As we looked around, we saw 20 or so had been dispatched and it didn’t appear as if there was anything interesting to sort out. Several of us started back toward the creek bed that we had traveled on all day. Several large trees in the area had been cut down and moved to make the clearing larger enough to cultivate. As we walked towards the creek, several shots rang out. I looked ahead at these felled trees, and I saw chips of wood fly. Whoever this was that was firing was aiming as us! I hollowed out a warning and we all hit the ground. I dropped behind the largest tree nearby. It was about 18 or 20 inches high so I hugged the ground with my head turned back and noticed one of Headquarters men raise up to his knees to the ready with his rifle at port arms. “Bang!” He dropped immediately. As soon as he fell, one of his buddies nearby ran over to him, and as he reached down to help him, he was hit in the head, killing him instantly. Farnsworth, our supply sergeant, had hit the ground in front of me and evidently was sighted by the sniper, as another shot rang out and a huge clump of dirt flew over the log I was behind. Farnsworth screamed someone was shooting at us with an M-1, as he scrambled in a bent-over position into the perimeter. Once inside the perimeter, he was safe as there were enough trees there to hide him from view. It was then I decided to make a move, by removing my pack. I got one arm free, and as I tried to remove my other arm, I dug my toes into the ground and slid forward trying to remove my other arm. Just as I moved, the loudest explosion I think I ever heard went off, and I was sledge hammered in the right shoulder. “Was I still alive?” I suddenly felt hot and weak. I was bleeding and was probably in a little shock. The fact I had tried to get my pack off probably saved my life. The enemy hit me just as I moved, which meant he would have hit me in the head or neck rather than the shoulder. Several of our men had moved up to the edge of the perimeter as they kept talking to me, wondering how I was doing. No one could spot the sniper or snipers, so all I could do was wait. The two Headquarters men behind: One was silent and the other one was seriously hurt, and was moaning. After a few minutes –seemed like an hour – an Aid Man crawled out to where I was. I cautioned him to stay down, but he was fearless. He gave me a shot of morphine and covered my shoulder with a bandage. He said I was hit pretty good, but should be ok. He found the bullet, it was a 30 caliber, and he said he would give it to me after we got back into the perimeter.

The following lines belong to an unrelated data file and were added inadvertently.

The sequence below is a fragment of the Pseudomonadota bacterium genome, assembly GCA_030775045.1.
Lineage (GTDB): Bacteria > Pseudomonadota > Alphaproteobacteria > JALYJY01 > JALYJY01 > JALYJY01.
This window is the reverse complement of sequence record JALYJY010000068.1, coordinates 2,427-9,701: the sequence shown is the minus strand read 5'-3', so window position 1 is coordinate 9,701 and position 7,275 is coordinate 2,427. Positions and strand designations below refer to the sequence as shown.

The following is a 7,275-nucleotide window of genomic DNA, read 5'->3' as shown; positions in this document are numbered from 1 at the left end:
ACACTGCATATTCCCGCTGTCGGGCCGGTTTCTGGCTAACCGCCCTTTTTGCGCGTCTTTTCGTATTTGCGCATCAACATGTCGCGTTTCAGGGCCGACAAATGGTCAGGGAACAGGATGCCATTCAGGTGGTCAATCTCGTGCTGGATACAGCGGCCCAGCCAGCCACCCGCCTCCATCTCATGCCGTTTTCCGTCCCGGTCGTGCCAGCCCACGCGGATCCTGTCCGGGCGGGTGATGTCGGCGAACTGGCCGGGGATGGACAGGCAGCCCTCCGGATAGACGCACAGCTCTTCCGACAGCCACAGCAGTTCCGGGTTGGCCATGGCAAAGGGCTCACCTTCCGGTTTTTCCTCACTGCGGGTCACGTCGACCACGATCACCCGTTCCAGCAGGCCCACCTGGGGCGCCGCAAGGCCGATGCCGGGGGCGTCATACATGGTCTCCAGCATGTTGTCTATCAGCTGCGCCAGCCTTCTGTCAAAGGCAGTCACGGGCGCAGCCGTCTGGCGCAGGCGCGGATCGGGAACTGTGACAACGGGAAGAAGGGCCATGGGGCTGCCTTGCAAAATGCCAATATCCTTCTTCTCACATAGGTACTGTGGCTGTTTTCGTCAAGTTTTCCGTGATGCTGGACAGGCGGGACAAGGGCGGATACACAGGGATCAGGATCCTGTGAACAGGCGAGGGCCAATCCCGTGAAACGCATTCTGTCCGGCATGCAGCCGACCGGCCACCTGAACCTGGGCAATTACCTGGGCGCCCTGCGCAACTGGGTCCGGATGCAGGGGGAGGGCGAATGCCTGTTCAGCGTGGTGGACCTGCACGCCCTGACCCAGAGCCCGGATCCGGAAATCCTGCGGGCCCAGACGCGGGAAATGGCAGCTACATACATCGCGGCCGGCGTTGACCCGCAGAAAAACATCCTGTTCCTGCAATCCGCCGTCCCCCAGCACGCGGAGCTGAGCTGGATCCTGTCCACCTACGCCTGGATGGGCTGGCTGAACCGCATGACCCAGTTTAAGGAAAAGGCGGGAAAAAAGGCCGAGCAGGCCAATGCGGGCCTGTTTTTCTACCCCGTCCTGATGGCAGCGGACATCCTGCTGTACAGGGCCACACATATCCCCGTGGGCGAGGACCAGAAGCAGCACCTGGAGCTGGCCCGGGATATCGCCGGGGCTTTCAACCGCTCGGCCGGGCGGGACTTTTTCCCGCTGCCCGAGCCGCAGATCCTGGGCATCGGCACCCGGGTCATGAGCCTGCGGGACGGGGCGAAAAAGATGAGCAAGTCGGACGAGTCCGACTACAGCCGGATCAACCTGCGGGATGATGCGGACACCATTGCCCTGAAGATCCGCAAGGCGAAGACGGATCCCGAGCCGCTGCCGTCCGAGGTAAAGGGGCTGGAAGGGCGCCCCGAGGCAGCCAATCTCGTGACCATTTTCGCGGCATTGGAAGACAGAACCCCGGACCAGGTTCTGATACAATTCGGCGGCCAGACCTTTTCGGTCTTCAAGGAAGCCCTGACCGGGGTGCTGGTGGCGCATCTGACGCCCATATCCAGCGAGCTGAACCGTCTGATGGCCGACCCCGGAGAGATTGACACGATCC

The Medic heard the Headquarters man behind us moan, and said he was going to crawl back there and see what he could do. I advised extreme caution; in fact I was surprised we didn’t bring more fire to us while he was working on me. He crawled back to the man behind me. He was lost from my sight but after he got back to where the Headquarters man was, he drew some more fire which meant he could still be seen back there. We remained where we were for a couple of hours, and as daylight ebbed we were able to get into the perimeter. Signor, our radioman from Company Headquarters, crawled out to help me in. Just as we crawled around a huge tree, Cap. Jenkins, Headquarters Company Commander, stuck a 45 caliber pistol my face and demanded the password. I, or course did not have the current password but convinced him, as did Signor, that we were alright. He and a group of his men were on their way out to pick his injured men up. I learned later that the Aid Man who helped me got killed when he went to the aid of the Headquarters man behind me. What a terrible shame. They had set up an Aid Station and Capt. Nestor and Maj. Chambers were helping the injured. Capt. Nester checked and re-dressed my wound. Put me in a sheltered spot and gave me a bit of rations. I tried to rest and think straight, which was difficult. But I prayed. During the night there were grenades exploding and sporadic rifle fire in the edge of the jungle. One of our men made a fatal mistake. He had to go to the latrine. He got up out of his foxhole and went forward instead of to the back to relieve himself. While coming back to his foxhole, one of our men, hearing him coming into the perimeter, shot him. They brought him back to the Aid Station, where he died during the night. How sad. It griped your heart, as he constantly called for his mother during the night, before he left us.